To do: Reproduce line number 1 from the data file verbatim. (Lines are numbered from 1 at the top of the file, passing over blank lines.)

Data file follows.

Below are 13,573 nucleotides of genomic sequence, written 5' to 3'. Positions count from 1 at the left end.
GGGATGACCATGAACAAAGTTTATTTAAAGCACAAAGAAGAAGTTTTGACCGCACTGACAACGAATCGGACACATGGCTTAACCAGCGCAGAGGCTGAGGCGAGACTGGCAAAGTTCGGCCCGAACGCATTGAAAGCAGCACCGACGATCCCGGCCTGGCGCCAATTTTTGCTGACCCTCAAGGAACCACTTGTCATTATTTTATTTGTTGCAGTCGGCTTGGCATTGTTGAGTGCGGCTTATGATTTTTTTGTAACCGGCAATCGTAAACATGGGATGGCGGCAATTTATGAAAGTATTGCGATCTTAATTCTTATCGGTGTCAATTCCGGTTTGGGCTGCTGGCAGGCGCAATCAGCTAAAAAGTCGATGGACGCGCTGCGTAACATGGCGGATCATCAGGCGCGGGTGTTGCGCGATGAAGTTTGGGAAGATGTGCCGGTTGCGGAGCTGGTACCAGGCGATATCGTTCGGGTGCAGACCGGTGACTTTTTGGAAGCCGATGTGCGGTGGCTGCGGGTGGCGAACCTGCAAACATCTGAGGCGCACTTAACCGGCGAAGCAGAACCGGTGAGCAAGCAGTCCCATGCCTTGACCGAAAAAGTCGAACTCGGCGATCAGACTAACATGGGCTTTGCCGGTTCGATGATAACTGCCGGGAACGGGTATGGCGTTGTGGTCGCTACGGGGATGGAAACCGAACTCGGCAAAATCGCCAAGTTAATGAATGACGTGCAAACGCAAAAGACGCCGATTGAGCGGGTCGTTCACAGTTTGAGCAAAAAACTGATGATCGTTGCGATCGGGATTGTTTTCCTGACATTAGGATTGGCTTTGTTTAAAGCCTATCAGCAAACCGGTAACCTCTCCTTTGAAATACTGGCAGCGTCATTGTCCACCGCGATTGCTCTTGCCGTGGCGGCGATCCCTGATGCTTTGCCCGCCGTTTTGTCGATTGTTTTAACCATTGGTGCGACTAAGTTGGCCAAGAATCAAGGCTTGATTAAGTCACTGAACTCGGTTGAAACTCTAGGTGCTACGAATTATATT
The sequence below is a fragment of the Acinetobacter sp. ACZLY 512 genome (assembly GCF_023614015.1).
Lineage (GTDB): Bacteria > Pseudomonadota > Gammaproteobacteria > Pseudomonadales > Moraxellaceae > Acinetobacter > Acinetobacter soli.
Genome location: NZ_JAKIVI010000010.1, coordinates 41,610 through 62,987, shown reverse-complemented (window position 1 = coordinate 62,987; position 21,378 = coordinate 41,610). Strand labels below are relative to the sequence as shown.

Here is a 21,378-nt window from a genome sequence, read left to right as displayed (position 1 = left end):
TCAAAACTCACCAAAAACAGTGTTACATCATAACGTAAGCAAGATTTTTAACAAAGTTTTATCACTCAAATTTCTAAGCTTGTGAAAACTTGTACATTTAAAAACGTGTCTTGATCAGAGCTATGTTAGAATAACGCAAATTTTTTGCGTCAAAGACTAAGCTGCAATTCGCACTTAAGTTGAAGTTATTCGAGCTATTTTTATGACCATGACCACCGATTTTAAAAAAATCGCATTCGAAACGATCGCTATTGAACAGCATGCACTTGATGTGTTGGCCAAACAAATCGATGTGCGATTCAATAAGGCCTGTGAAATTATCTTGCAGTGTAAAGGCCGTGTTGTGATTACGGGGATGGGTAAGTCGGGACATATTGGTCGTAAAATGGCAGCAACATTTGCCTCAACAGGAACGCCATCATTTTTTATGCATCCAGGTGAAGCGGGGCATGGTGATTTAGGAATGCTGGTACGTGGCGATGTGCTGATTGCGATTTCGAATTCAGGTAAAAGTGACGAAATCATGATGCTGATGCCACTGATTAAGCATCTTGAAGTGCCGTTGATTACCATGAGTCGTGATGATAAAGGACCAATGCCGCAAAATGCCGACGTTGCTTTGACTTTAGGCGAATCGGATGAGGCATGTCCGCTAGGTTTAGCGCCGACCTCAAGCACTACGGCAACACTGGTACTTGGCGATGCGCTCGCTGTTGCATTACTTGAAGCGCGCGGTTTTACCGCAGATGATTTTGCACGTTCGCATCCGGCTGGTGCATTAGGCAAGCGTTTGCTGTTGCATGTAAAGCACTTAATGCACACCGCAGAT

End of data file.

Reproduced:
Below are 13,573 nucleotides of genomic sequence, written 5' to 3'. Positions count from 1 at the left end.